A Deep Dive into the Mariners Top of the Lineup Struggles

Fifteen games into the season, the Mariner's offense has been off to a sluggish start. That’s been mostly due to the five guys who were hitting 1-5 on Opening Day. JP Crawford, Julio Rodriguez, Jorge Polanco, Mitch Garver, & Cal Raleigh are all hitting below the Mendoza line, and all have an OPS below .600. There’s no way to sugarcoat it: that’s bad. Today, let’s break down the advanced metrics on each player, and discover why they have each been struggling at such a high clip. 
Julio prepares for his at-bat
Julio prepares for his at-bat / Mark Blinch/GettyImages
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Fifteen games into the season, the Mariner's offense has been off to a sluggish start. That’s been mostly due to the five guys who were hitting 1-5 on Opening Day. JP Crawford, Julio Rodriguez, Jorge Polanco, Mitch Garver, & Cal Raleigh are all hitting below the Mendoza line, and all have an OPS below .600. There’s no way to sugarcoat it: that’s bad. Today, let’s break down the advanced metrics on each player, and discover why they have each been struggling at such a high clip. 

JP Crawford

Slashline: .164/.261/.262 (.523 OPS) 61 wrc+, 56 ops+, 0.1 bWAR, 0.0 fWAR

JP has struggled mightily after his career year in 2023. And right now, the advanced metrics are not showing a lot of positive signs. JP ranks in the 16th percentile for xBA (.205), which is notably still 41 points higher than his actual BA of .164, but still not very good. His expected slugging sits at .333, also much higher than his current mark of .262, but still only in the 27th percentile.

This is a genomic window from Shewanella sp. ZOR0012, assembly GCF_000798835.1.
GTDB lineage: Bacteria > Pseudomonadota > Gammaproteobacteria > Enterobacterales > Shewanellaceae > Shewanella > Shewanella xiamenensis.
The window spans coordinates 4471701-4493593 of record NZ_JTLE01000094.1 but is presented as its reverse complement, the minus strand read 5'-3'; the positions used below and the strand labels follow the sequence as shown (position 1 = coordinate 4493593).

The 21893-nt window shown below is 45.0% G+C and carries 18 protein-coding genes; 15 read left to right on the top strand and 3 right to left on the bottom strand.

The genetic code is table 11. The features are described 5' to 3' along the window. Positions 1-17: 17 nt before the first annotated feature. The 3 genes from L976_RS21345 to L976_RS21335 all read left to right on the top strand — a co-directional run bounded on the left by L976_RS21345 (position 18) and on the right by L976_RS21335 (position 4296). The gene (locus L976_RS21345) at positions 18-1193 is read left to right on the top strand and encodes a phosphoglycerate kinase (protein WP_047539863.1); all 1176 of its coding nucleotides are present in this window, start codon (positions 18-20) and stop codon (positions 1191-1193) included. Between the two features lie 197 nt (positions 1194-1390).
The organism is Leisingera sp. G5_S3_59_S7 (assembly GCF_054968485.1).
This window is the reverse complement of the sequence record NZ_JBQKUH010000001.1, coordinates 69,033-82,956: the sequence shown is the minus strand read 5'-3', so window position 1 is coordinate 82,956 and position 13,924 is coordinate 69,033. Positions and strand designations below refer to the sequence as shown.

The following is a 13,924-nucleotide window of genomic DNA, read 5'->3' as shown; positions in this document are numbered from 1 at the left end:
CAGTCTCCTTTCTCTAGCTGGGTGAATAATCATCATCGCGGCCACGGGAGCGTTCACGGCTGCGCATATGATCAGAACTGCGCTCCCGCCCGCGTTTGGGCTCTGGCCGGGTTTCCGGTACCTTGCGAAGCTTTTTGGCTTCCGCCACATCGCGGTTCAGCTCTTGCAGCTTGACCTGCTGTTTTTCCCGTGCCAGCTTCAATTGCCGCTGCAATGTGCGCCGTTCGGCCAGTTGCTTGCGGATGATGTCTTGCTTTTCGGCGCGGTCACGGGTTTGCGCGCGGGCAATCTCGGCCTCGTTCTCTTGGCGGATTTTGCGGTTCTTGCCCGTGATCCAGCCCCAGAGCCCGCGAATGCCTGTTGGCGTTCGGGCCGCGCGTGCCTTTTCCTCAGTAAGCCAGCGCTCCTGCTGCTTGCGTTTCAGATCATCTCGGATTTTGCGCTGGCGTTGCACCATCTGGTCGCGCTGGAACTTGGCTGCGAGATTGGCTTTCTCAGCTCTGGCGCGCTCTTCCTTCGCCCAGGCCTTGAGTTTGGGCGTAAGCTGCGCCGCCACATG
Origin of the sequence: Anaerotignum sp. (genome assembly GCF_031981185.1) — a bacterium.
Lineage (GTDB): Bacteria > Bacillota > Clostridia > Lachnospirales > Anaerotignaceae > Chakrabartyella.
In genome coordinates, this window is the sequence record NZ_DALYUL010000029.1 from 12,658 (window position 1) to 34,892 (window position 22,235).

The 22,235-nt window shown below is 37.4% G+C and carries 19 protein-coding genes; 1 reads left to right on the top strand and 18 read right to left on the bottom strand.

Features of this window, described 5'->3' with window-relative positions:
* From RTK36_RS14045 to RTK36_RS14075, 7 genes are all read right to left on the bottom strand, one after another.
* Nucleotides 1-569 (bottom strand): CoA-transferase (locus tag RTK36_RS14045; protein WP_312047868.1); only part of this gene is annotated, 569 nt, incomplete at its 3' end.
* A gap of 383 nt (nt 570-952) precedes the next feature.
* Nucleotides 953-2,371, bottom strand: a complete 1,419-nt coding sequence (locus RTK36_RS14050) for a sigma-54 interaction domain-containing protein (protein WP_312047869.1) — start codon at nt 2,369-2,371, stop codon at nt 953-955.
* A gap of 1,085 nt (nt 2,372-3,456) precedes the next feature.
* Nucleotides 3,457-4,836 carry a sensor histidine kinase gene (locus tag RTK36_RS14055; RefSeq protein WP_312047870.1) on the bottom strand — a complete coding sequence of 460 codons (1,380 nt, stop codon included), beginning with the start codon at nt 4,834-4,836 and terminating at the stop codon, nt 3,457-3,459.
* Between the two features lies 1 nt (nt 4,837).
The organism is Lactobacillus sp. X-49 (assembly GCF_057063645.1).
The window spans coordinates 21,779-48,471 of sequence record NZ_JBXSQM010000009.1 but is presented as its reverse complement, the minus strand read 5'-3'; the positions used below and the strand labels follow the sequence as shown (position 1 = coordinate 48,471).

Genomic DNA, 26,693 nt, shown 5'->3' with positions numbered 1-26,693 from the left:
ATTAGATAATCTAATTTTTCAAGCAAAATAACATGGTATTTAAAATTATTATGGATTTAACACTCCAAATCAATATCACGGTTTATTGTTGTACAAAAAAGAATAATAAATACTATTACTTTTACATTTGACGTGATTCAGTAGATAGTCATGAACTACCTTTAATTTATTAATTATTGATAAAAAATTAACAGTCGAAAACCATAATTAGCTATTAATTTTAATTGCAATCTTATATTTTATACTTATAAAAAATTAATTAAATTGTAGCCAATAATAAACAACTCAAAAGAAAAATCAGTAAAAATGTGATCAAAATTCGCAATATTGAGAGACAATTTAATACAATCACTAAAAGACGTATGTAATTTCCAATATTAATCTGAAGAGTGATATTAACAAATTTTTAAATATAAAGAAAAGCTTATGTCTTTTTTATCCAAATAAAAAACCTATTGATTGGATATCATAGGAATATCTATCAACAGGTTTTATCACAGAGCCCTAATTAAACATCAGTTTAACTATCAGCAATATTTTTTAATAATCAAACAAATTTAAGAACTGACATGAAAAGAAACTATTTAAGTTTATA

The problem for JP is that he simply isn’t making good, hard contact. Crawford’s average exit velocity is currently just 85.1 MPH (12th percentile), his barrel rate is 4.1% (31st percentile), his hard hit % sitting at 28.6% (15th percentile), and his Sweet-spot % is just 16.3% (2nd percentile). Most troubling is the exit velocity numbers. JP, until last year, had always had an average exit velocity of around 85-86 MPH, which usually ranked in the bottom tenth of the league. That makes sense, he was never considered to be a power hitter.

Last year, he cranked his exit velo up to 88.3 MPH, a career-high, and suddenly hit 19 HRs. This year, his exit velo seems to be returning to career norms, indicating that perhaps that power influx from last year was a mirage, possibly the ‘driveline effect.’ Similarly, with his hard hit %, JP set a career-high last year, when he hit the ball hard in 36.2% of ABs, easily the best of his career. This year he is at 28.6%, which is quite similar to his career average of 30.8%. Perhaps JP Crawford just isn’t a power hitter? 

Now, he can make this work, and we’ve seen him be a good hitter without the power. JP Crawford was a productive hitter in 2021-2022 despite only hitting 15 home runs. He had 103 wrc+ and a 101 ops+ during that span, so even without power, JP was a slightly above-average hitter. Some of his decline this year could be attributed to the increase in breaking balls he’s been seeing. Pitchers are throwing breaking balls to JP 29% of the time, the most of his career. Not surprisingly, he’s whiffing at 32% of breaking balls. JP crushed offspeed pitches last year, hitting .301 with 4 HRs, but he is seeing fewer offspeed pitches than ever before (8.3%). 

The good news? He isn’t chasing pitches, and he isn’t striking out much. His chase rate of 19% ranks in the 89th percentile, and his whiff rate at 15.9% is 87th percentile. He is striking out 17.4% of the time, which is slightly less than his career average of 18%. 

If JP wants to get back to being a productive hitter, he would benefit from being more patient and adjusting to breaking balls. Last year he led the AL in walks, which were a huge part of his game. This year he is walking only 10.1% of the time, which would be the third-lowest walk rate of his career. Improving his plate discipline will also hopefully give him better pitches to hit. If the underlying numbers are accurate, Crawford might not be a power hitter, and if that is the case, he needs to go back to his contact roots and do what made him a productive player in 2021-22. If not, these trends could continue to get ugly for the Mariner's shortstop.